To evaluate our system, we only considered implementations for JavaScript due to our npm implementations. We used mean reciprocal rank (MRR), where we defined the correct answer to a query to be the first result in the ground truth. This is because algorithm names are specific, so there is generally one algorithm that exactly matches the user’s query, which tends to be the first result from Wikipedia. For example, when an user searches for “Dijkstra’s Algorithm,” they are most likely searching for only Dijkstra’s shortest path algorithm. MRR is defined for a set of queries Q is:

We defined a document matching the correct result if the URLs matched and if the document contained the correct implementation, which was done by manual inspection. For queries with no relevant documents, we assignment them a score of 0. The two tables below show our results below. The left table considers only our search performance and ignores implementation, while the right table displays our final results.

The left table indicates that our highest ranked document matched the correct answer majority of the time. Since MRR stops increasing after the top 3 documents, our database does not contain the rest of the algorithms in the test set. Thus, one of the major improvements to our system would be to index more algorithms from other sources, such as GitHub or Stackoverflow. The final full results show that npm gives around a 10% increase in MMR and the high precision module still maintains most of the algorithms. Since full MRR is 20% lower, another improvement would be continue working on npm NEL to get more relevant packages.

Surprises

There were a few surprises we had at the end of the project. Firstly, Crosswikis data (20GB) didn’t improve our Rosetta Code linking as we expected, but it gave us the opportunity to add algorithm aliases if we had more time. Secondly, we discovered that it is not trivial to make very efficient custom queries on a NoSQL database where you are trying to join many documents that have many-to-many relationships. We had to spend extra time optimizing our query flow by using caching, adding result limits, and using parallel querying to ensure search results would come in less than half a second. Next time, it would be better to think more carefully about our database schema. Lastly, we were pretty surprised how well the search worked; our MRR was relatively constant around 0.69. The reason why it wasn’t higher was because 30% of the algorithms used in the test set were missing from our corpus.

Conclusion

Overall, our end system is in a usable state and provides useful copy-and-pasteable code for a variety of languages, especially for common algorithms. This was very apparent in our test set, where common algorithms, such as the sorting and graph algorithms, almost always had correct links and implementations. It seems that our system relies on Rosetta Code for good results. In summary, our system would be an useful aid for a computer science student in an introductory data structures and algorithms course like CSE 332.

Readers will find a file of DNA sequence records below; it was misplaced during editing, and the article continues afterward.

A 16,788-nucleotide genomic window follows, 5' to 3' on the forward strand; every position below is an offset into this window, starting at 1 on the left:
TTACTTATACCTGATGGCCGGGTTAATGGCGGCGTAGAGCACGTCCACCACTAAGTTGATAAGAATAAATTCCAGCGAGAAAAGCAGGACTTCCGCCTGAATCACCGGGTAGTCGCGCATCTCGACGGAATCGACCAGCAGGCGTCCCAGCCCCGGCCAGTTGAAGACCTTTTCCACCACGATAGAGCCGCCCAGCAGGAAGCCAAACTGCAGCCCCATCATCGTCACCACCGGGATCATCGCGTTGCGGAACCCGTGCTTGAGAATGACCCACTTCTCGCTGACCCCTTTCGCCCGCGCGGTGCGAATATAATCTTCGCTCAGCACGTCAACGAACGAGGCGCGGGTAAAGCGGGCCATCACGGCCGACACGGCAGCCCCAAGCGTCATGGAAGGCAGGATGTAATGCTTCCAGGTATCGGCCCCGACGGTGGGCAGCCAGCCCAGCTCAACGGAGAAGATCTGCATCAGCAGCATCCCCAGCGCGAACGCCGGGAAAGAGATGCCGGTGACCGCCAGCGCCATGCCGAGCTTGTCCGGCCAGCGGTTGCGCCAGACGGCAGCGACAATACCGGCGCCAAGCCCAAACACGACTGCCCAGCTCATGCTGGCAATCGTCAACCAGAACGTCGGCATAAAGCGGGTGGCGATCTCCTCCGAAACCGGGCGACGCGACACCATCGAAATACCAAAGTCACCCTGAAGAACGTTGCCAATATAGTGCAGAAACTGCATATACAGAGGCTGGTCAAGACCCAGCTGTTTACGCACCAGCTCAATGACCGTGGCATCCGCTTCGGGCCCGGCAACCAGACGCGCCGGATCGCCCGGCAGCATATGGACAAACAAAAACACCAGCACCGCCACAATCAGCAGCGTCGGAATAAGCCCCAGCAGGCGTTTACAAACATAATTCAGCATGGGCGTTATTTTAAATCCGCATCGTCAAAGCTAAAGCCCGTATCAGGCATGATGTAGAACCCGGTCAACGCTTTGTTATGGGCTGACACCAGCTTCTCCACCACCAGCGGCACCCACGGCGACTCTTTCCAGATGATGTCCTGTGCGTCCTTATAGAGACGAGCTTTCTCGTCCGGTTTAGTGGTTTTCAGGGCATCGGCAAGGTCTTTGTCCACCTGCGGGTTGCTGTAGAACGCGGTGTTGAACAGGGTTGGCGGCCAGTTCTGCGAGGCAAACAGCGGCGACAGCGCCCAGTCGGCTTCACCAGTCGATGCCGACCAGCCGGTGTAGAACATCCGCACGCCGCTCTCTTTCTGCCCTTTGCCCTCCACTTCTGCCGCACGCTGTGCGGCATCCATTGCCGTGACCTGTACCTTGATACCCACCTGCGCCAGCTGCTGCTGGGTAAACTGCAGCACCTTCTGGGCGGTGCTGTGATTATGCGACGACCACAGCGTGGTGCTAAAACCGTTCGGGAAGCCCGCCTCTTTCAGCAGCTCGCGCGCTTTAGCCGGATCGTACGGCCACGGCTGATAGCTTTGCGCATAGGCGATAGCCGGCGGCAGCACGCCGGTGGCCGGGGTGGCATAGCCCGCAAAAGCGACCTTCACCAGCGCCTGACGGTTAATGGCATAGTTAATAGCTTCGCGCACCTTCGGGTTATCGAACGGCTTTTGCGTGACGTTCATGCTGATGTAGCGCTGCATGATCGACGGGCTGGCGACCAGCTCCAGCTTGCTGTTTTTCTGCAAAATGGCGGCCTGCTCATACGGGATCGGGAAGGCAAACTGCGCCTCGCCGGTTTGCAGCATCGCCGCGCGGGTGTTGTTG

Future Work

If we had more time, we would improve our data quality and search UI in a couple ways. A vast majority of algorithms that missed appropriate linking were not in our Wikipedia database. Rosetta Code does not have enough algorithm implementations for every algorithm name (for example “Rayleigh quotient iteration”, “Lanczos algorithm”). On the other hand, we have the opposite problem for our npm packages. Of the roughly 200,000 npm packages, many of them could be considered implementing an algorithm, but they don’t link because we don’t have the Wikipedia algorithm names (for example “binary-search-tree”, “tf-idf”). In addition, the way in which we find Wikipedia algorithms could be improved. Some algorithm pages in Wikipedia aren’t under the “Algorithm” subcategory and some pages under that category aren’t in fact algorithms.

In addition, we would improve the disambiguation of implementation titles with algorithm titles. For example, the implementations for task “Fork” groups many correct pieces of code around the system call concept of forking, however the description explains piece of cutlery meaning of fork. With regards to the UI, the current website displays a lot of information, much of which could be removed for a cleaner experience with less information overload. There are also some small bugs with links to languages and algorithm titles with non-ascii characters and room for further deduplicating languages and algorithm titles.

Build it yourself!

Project source code and documentation can be found at github.com/xkxx/throwtable. The README.md contains instructions on how to build and run the database and website.


Grant Timmerman is a senior in the University of Washington’s Computer Science Department interested in machine learning, programming languages, and mobile applications. While he’s not building 3D printers, Grant actively contributes to open source, gives talks about the hottest in web frameworks, and practices speaking Mandarin Chinese. For more interesting projects and experiments, visit Grant’s personal website grant.cm.